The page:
Last week, West Indies cricket turned 500 Tests old while playing Bangladesh to near-empty stands at the Beausejour Stadium in St Lucia. The quality of the opponent and the conspicuous lack of fanfare surrounding the occasion was a fair reflection of how far a once mighty force has fallen. For, even till around a 100 Tests ago, the motley crew assembled from the smattering of tiny islands, was the most desirable team in world cricket. They filled cricket stadiums to the brim not just in the Caribbean but in every country they swaggered into.
The West Indians made playing cricket “cool”. They showed that cricket was not just about runs and wickets. It was about winning hearts. Long before businessmen with burgeoning pockets thought about marrying cricket and entertainment, the West Indians had pioneered a cricket revolution built on panache, unbridled flair and joie de vivre. Of course, this is not to say that their players didn’t rake up records or didn’t win Test matches. In fact, they were the most indomitable unit ever for close to two decades, remaining unbeaten in 29 series — their win-loss ratio between their 200th and 300th Tests an improbable 53-13. It took a Trinidadian with a flashing blade to be the first to score 500 and a Jamaican to breach the 500-wicket mark in Tests. Then there was the Calypso. They sang about the loveliness of cricket, about Bedser bowling out Australia and how Gavaskar was the real master.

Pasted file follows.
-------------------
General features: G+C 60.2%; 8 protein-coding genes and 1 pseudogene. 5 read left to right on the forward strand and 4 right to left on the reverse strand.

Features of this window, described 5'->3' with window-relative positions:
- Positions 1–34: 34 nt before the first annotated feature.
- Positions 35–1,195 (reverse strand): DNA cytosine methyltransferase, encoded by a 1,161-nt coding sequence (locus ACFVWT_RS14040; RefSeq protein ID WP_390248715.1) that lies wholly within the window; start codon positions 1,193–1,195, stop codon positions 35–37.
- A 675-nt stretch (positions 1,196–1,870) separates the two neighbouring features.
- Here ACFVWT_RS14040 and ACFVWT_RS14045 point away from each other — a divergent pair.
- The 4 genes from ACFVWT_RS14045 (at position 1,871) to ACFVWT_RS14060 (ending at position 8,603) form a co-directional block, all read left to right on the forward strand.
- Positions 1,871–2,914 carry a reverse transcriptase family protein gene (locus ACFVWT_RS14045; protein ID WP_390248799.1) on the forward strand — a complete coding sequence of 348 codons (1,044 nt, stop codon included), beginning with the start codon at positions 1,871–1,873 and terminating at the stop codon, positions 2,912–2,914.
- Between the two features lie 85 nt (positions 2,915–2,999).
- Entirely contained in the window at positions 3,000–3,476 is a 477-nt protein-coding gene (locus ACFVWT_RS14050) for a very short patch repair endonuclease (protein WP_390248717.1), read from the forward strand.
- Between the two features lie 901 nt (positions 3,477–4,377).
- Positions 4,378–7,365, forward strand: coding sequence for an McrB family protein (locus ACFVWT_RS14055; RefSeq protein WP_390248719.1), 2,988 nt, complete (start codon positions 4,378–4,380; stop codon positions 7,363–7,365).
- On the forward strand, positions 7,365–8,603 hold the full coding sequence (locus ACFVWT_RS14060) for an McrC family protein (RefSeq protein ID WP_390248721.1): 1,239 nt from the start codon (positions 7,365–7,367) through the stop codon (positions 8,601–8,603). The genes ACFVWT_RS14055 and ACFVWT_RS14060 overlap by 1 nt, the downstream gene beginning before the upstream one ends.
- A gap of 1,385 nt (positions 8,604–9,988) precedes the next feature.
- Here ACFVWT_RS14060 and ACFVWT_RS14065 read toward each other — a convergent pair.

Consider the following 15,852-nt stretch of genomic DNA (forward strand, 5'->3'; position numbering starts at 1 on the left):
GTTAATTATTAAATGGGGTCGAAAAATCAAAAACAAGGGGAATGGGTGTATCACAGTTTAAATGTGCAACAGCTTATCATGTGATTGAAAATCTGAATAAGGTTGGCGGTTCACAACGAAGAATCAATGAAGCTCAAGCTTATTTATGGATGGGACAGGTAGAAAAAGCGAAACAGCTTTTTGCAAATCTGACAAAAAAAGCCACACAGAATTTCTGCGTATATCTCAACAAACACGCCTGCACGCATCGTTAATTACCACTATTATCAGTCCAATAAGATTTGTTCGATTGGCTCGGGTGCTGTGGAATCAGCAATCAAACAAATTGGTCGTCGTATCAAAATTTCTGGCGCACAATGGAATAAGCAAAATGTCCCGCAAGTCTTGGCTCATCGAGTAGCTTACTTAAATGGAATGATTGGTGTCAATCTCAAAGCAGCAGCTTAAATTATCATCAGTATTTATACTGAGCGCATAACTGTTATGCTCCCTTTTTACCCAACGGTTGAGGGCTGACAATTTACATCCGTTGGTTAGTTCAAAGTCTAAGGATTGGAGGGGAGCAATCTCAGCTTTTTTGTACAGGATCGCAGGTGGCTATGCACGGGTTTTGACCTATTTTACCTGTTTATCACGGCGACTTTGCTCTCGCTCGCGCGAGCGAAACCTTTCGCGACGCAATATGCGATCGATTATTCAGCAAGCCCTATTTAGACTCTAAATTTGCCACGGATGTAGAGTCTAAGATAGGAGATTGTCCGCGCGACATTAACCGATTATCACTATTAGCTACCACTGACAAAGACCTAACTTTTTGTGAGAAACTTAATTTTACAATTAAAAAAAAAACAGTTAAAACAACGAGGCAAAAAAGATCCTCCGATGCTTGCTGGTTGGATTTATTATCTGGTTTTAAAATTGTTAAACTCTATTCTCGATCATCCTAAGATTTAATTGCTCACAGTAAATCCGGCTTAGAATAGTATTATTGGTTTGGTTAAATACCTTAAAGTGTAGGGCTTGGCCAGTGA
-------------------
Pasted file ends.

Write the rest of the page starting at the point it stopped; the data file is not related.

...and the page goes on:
From Headley and Sobers to Richards, Holding, Marshall and even Lara, Ambrose and Walsh, the Caribbean Isles produced superheroes in every era. And it was apt that 41-year-old Shivnarine Chanderpaul, the only semblance of greatness left in the present mix, should illuminate a significant chapter of the most charming feel-good story in the history of world sport.